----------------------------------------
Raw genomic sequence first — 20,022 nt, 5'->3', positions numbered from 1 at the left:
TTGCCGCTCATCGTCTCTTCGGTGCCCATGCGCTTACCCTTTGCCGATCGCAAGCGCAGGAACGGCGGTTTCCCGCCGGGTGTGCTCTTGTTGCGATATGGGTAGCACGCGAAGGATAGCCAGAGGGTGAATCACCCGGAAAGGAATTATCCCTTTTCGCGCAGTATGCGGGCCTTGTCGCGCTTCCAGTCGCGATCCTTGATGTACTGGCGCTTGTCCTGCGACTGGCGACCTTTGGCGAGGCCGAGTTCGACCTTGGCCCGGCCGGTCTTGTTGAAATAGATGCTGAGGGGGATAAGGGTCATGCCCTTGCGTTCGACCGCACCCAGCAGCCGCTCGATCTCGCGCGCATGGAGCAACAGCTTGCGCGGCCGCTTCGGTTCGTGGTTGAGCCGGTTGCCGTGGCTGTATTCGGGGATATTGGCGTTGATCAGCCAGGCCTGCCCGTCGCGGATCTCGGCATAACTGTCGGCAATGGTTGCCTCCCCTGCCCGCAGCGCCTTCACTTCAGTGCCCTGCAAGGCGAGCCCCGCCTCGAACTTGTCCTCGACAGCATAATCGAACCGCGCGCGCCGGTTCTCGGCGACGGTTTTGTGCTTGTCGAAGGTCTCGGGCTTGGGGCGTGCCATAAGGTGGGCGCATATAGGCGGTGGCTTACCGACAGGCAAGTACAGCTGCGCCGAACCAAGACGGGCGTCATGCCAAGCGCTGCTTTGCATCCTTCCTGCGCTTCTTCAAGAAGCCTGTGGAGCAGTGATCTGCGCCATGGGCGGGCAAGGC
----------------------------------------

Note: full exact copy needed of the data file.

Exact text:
Raw genomic sequence first — 20,022 nt, 5'->3', positions numbered from 1 at the left:
TTGCCGCTCATCGTCTCTTCGGTGCCCATGCGCTTACCCTTTGCCGATCGCAAGCGCAGGAACGGCGGTTTCCCGCCGGGTGTGCTCTTGTTGCGATATGGGTAGCACGCGAAGGATAGCCAGAGGGTGAATCACCCGGAAAGGAATTATCCCTTTTCGCGCAGTATGCGGGCCTTGTCGCGCTTCCAGTCGCGATCCTTGATGTACTGGCGCTTGTCCTGCGACTGGCGACCTTTGGCGAGGCCGAGTTCGACCTTGGCCCGGCCGGTCTTGTTGAAATAGATGCTGAGGGGGATAAGGGTCATGCCCTTGCGTTCGACCGCACCCAGCAGCCGCTCGATCTCGCGCGCATGGAGCAACAGCTTGCGCGGCCGCTTCGGTTCGTGGTTGAGCCGGTTGCCGTGGCTGTATTCGGGGATATTGGCGTTGATCAGCCAGGCCTGCCCGTCGCGGATCTCGGCATAACTGTCGGCAATGGTTGCCTCCCCTGCCCGCAGCGCCTTCACTTCAGTGCCCTGCAAGGCGAGCCCCGCCTCGAACTTGTCCTCGACAGCATAATCGAACCGCGCGCGCCGGTTCTCGGCGACGGTTTTGTGCTTGTCGAAGGTCTCGGGCTTGGGGCGTGCCATAAGGTGGGCGCATATAGGCGGTGGCTTACCGACAGGCAAGTACAGCTGCGCCGAACCAAGACGGGCGTCATGCCAAGCGCTGCTTTGCATCCTTCCTGCGCTTCTTCAAGAAGCCTGTGGAGCAGTGATCTGCGCCATGGGCGGGCAAGGC